Home XML Tutorials XML Namespace, XPath, XPointer, and XLink

XML Tutorials - XML Namespace, XPath, XPointer, and XLink

As we've seen in tutorial 2, the XML language is defined in several specifications. In this tutorial, we will look at four of the XML specifications: XML Namespaces, XML Path Language (XPath), XML Pointer Language (XPointer), and XML Linking Language (XLink). You can view these four specifications at the W3C Web site (http://www.w3c.org.)

XLink is part of the XML standard that currently defines the linking components of XML. XLink is similar to the functionality of the <a> tag in HTML in that XLink allows elements to be inserted into XML documents to create links between resources. XLink also has additional features. XPath is a language that views the XML document as a tree with nodes. Using XPath, you can locate any node in the XML document tree. XPointer provides a way to address the internal structure of an XML document. XPointer extends XPath by allowing you to address points and ranges in addition to nodes, locate information by string matching, and use addressing expressions in URI-references as fragment identifiers. XLink works with either XPath or XPointer. The XPath or XPointer language is used to define where you want to link in an XML document, and XLink will provide the actual link to that point in the document.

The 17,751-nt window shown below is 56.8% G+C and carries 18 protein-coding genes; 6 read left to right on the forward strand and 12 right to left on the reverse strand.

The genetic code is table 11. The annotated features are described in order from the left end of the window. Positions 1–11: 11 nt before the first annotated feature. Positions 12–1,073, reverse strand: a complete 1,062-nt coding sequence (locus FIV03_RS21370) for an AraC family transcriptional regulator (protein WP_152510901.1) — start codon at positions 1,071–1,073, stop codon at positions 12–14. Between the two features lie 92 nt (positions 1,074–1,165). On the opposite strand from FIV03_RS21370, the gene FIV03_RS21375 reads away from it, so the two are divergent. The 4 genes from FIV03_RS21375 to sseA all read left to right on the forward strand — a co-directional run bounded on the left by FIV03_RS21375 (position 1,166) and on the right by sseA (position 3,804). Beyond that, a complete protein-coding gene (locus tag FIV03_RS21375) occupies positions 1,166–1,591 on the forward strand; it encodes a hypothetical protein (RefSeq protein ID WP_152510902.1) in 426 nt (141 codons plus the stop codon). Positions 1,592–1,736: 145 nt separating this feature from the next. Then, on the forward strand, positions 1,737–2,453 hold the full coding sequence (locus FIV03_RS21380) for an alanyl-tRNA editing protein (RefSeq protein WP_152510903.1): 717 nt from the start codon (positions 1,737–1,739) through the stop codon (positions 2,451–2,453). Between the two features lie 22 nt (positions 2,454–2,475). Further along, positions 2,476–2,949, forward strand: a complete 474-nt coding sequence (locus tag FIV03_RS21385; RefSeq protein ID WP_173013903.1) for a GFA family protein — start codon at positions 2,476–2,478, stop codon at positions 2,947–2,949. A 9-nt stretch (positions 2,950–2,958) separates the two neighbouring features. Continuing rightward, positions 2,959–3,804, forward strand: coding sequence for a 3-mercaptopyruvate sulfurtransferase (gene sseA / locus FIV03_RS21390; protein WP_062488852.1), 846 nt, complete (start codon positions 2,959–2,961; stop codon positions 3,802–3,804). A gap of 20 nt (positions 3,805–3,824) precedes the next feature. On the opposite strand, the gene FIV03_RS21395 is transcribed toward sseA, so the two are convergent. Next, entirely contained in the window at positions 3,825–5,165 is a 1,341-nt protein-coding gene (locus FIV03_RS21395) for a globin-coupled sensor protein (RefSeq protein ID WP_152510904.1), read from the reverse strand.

Namespaces are also an important part of the XML specification. When creating DTDs or schemas from multiple documents, you need a way to define where each definition originated. This is especially important if two external documents use the same name for an element, but each is defining a different element. For example, title could refer to Mr., Mrs., and Miss in one DTD and to the title of the document in another DTD. If you merged these two DTDs, you would have a name conflict. Namespaces prevent this conflict from happening.

In this tutorial, we'll begin by looking at namespaces and then move on to the XPath, XPointer, and XLink languages.

At the time of this writing, the specifications for XLink and XPointer are still being reviewed, and it's possible that some of the syntax will change. The overall structure of XPointer, XPath, and XLink should not change.

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